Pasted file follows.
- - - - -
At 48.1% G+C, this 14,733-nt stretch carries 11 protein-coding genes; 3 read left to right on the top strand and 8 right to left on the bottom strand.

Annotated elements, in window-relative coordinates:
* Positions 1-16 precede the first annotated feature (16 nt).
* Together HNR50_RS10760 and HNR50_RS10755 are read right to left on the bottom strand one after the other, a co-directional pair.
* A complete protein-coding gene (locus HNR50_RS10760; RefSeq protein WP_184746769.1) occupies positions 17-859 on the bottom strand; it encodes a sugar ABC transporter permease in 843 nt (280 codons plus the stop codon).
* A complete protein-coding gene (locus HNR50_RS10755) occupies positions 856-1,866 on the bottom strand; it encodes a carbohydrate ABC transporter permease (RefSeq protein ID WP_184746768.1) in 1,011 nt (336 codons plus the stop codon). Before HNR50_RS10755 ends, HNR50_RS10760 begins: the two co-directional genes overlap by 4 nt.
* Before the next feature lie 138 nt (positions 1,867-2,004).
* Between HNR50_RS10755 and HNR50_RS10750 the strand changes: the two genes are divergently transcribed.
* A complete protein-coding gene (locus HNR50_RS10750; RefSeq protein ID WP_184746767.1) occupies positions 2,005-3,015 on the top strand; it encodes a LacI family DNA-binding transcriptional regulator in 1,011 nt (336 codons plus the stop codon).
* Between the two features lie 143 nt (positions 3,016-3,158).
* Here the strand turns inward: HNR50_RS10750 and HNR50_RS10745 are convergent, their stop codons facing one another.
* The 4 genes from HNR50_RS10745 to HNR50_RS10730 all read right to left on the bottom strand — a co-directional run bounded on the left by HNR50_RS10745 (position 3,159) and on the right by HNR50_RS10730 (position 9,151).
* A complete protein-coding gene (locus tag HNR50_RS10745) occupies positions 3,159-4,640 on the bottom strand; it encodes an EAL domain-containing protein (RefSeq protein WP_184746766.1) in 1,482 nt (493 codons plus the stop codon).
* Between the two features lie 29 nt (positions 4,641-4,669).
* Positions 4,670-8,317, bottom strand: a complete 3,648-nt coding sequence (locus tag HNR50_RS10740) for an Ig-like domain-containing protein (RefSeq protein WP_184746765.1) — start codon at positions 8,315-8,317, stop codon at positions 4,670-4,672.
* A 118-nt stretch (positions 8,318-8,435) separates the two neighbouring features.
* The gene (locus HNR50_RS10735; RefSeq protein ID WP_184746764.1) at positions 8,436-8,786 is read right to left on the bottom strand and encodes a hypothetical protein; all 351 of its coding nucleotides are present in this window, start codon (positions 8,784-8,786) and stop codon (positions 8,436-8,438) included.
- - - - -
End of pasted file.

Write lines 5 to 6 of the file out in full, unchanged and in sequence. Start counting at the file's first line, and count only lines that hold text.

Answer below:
* A complete protein-coding gene (locus HNR50_RS10760; RefSeq protein WP_184746769.1) occupies positions 17-859 on the bottom strand; it encodes a sugar ABC transporter permease in 843 nt (280 codons plus the stop codon).
* A complete protein-coding gene (locus HNR50_RS10755) occupies positions 856-1,866 on the bottom strand; it encodes a carbohydrate ABC transporter permease (RefSeq protein ID WP_184746768.1) in 1,011 nt (336 codons plus the stop codon). Before HNR50_RS10755 ends, HNR50_RS10760 begins: the two co-directional genes overlap by 4 nt.